Wednesday, 17th August was the anniversary of the birth of one of Jamaica’s national heroes, Marcus Mosiah Garvey who was born at St. Ann’s Bay on the north coast of Jamaica in 1887. His Universal Negro Improvement Association (UNIA) as it was called was launched in Jamaica in 1914, with its headquarters later located at Harlem in New York. The organisation spanned many countries and impacted on Blacks everywhere. In appealing to Blacks world- wide he held his first Convention in New York in 1920 where he sought to bring together representatives of African Peoples from different parts of the world. One source indicated, “the parade stretched ten miles, with delegates marching ten abreast.” His 6th Convention was held in Jamaica from August 1 to August 31, 1929, after he had been deported back to Jamaica.
In his opening address on August 1, he said “ . . . although as British Negroes we were freed in 1838 and in America as Negroes, we were freed in 1865 from chattel slavery, unfortunately we have still remained slaves; and the efforts of the Universal Negro Improvement Association are to create a second emancipation – an emancipation of the mind.” August, our Emancipation month, ends as I write this column. I thought it best to reflect on Garvey who was not only born in August but declared even as he spoke in 1929 that there was need for a second emancipation, an emancipation of the mind.” A good way to end August.
Like other countries in the Caribbean and wherever large populations of African people existed, a branch of the UNIA took root here. Its base was at Stubbs, with 275 of a total membership of four hundred and seventy two. Its president was shoemaker Horatio Huggins and spokesperson and local organiser, schoolteacher R.E. M Jack. In 1920 following a call from residents of Clare Valley, a visit was paid to that community and 28 new members were signed up, bringing the total there to 51. Garvey’s newspaper The Negro World was sold extensively in St. Vincent before it was banned.
In the early years the branch in Stubbs appeared to be very active, calling on the government for increased wages for workers. A petition that was signed by 348 persons was taken to the governor by a delegation that included 30 working people. The membership from Stubbs appeared to have been largely from the peasant and working people. By the late 1920s the St. Vincent branch of the UNIA seemed to have been dormant, possibly no longer in existence. In fact, correspondence between Mr Huggins and his Dominican counterpart, Ralph Casimir around 1922, indicated that all was not well with the organisation.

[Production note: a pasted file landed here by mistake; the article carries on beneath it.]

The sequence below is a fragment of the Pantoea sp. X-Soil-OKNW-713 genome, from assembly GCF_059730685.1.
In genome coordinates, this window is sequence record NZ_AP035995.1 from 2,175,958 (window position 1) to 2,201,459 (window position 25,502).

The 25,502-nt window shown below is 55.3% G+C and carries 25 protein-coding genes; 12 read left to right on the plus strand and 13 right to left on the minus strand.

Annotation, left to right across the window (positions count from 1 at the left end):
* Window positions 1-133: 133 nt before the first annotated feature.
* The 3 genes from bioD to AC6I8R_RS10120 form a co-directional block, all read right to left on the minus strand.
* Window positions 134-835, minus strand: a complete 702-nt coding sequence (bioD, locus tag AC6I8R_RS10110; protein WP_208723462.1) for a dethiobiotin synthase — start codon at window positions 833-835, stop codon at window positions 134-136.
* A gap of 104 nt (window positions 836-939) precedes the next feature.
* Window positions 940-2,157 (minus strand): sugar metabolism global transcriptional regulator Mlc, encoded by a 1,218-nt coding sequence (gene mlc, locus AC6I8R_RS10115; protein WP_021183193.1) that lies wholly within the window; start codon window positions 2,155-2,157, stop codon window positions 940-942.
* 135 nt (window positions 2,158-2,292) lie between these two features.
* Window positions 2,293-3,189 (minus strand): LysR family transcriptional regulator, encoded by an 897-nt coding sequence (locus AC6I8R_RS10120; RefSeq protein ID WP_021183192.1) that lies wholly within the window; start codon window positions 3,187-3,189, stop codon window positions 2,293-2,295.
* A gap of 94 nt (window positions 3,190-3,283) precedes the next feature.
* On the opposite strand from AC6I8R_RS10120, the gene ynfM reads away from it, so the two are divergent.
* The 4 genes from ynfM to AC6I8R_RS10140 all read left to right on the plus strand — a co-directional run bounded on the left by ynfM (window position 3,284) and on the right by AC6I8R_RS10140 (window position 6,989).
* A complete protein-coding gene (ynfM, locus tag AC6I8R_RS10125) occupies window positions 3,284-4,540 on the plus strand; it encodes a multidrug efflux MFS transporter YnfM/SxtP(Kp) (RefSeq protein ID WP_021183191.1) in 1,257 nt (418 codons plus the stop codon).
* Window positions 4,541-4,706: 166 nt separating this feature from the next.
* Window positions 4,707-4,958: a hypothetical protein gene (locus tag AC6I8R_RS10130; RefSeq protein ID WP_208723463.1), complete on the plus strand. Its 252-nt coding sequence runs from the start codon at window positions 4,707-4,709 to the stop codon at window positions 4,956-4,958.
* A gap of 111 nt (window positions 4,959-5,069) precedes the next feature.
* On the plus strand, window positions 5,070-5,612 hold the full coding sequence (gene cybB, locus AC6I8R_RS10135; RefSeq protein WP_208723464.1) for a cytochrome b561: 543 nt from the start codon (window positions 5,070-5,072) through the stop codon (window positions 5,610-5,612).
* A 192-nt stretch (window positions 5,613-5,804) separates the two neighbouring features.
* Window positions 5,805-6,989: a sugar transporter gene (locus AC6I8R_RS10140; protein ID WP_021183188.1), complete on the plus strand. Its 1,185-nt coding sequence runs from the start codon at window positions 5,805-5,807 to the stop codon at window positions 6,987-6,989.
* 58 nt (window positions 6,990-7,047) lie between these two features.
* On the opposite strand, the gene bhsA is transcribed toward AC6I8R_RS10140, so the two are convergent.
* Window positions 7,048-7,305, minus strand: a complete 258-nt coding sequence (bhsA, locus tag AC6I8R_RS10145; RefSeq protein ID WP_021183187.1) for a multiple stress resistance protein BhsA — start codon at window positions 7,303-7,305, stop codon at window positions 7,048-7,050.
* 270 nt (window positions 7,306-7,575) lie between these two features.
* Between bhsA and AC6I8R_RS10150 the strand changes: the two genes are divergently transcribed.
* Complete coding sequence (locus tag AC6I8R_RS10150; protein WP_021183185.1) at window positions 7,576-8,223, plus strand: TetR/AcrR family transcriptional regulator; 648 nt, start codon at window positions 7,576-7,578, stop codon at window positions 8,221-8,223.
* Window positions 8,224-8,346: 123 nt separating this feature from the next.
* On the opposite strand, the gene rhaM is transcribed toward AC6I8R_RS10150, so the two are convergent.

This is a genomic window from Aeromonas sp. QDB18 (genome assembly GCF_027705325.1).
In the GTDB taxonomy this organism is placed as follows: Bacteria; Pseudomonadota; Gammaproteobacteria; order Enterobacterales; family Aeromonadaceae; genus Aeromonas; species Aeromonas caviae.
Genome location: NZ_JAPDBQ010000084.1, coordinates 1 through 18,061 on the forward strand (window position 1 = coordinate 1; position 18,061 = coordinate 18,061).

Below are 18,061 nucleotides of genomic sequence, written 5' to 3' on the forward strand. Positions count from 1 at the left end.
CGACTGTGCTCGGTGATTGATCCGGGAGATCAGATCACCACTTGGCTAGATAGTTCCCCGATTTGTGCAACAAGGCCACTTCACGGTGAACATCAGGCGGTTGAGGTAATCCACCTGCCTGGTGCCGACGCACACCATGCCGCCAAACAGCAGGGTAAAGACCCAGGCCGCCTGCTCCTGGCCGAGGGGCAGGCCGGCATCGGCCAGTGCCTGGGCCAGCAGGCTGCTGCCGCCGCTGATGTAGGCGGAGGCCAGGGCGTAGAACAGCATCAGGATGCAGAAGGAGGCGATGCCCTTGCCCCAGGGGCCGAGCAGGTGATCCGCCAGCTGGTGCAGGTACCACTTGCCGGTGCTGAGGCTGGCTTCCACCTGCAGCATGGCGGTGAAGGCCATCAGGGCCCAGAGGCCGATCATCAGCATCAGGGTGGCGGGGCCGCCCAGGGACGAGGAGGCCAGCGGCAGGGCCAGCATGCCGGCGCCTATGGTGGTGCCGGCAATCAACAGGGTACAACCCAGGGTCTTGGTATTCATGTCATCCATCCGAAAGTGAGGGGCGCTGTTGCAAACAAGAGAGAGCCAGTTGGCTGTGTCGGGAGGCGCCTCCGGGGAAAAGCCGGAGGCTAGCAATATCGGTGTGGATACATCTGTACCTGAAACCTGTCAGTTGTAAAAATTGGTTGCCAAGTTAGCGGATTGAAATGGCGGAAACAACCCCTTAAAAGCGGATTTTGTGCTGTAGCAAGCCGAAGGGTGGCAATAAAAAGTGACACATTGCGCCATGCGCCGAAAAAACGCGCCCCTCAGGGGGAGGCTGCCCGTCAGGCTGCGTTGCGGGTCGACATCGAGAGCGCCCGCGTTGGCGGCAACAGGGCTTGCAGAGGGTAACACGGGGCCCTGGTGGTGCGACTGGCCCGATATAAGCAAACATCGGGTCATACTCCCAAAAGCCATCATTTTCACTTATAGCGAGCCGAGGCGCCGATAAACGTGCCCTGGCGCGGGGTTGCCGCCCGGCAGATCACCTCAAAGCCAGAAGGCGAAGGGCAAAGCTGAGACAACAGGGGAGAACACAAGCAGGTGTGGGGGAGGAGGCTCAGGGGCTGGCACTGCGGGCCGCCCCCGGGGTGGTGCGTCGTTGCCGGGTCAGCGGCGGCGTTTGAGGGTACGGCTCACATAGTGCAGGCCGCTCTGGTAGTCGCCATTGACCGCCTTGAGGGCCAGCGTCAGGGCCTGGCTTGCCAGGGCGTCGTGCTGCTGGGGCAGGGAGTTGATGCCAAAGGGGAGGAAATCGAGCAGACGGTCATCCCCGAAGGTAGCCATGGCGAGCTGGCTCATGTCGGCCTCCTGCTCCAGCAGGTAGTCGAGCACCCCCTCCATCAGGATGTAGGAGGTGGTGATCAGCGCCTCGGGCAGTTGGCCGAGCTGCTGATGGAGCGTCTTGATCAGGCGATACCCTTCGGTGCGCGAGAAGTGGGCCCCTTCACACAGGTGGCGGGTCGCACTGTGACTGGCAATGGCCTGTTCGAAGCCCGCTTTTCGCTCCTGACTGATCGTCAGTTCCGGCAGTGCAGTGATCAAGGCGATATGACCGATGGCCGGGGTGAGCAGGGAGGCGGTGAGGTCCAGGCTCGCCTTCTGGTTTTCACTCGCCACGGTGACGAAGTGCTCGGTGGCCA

Garvey who was back in Jamaica from 1927 was only able to visit St. Vincent in 1937. Following a visit to Canada he travelled by boat to what was then called British Guiana, stopping at the different colonies to deliver lectures. His first lecture in St. Vincent was on the morning of Tuesday, October 19. Present at that lecture were the Administrator Alban Wright, the Sub-Inspector of Police, ‘leading citizens’ and a large number from the general public. A lot had changed in St. Vincent by then. Riots of October 21 and 22, 1935 had facilitated changes in the political landscape and new faces entered the Legislative Council following the victory of members of the Workingmen’s Association led by George McIntosh.
From the 1920s one detected a growing racial consciousness that was carried over into 1935 and seemed to have been a factor in the riots of that year. Vincentians read the cable boards’ reports of the Italian invasion of Ethiopia and sympathised strongly with Ethiopia.
Lectures given by Albert T Marryshow of Grenada, and facilitated by McIntosh’s group, were well received and greeted by loud claps and cheers.
Garvey declared that his visit to the islands was to see if “he could say something to the man lowest down, in order that he should help him to lift himself from the state in which he was now existing.” According to Garvey, “God had said that by the sweat of a man’s brow he should eat bread and that law was unchanged.” The Vincentian newspaper described it as a “moral lecture”, not a political outburst. On his return voyage from British Guiana, he delivered another lecture on October 27, expanding on his philosophy of self-help and racial pride.
It was again well received by a packed hall, many unable to enter. The Times newspaper stated, “Again let Mr Garvey pass as a man, but a ‘superman’, a man with a master mind, a man who loves man and is willing to serve men, even at the expense of his life.”
McIntosh and members of his Workingmen’s Association facilitated both lectures with McIntosh serving on both occasions as Master of Ceremonies.
Dr Adrian Fraser is a social commentator and historian
[[UPDATED on Sunday, September 4, 2022 at 11:02 am to correct the name of the place where Marcus Mosiah Garvey was born.]]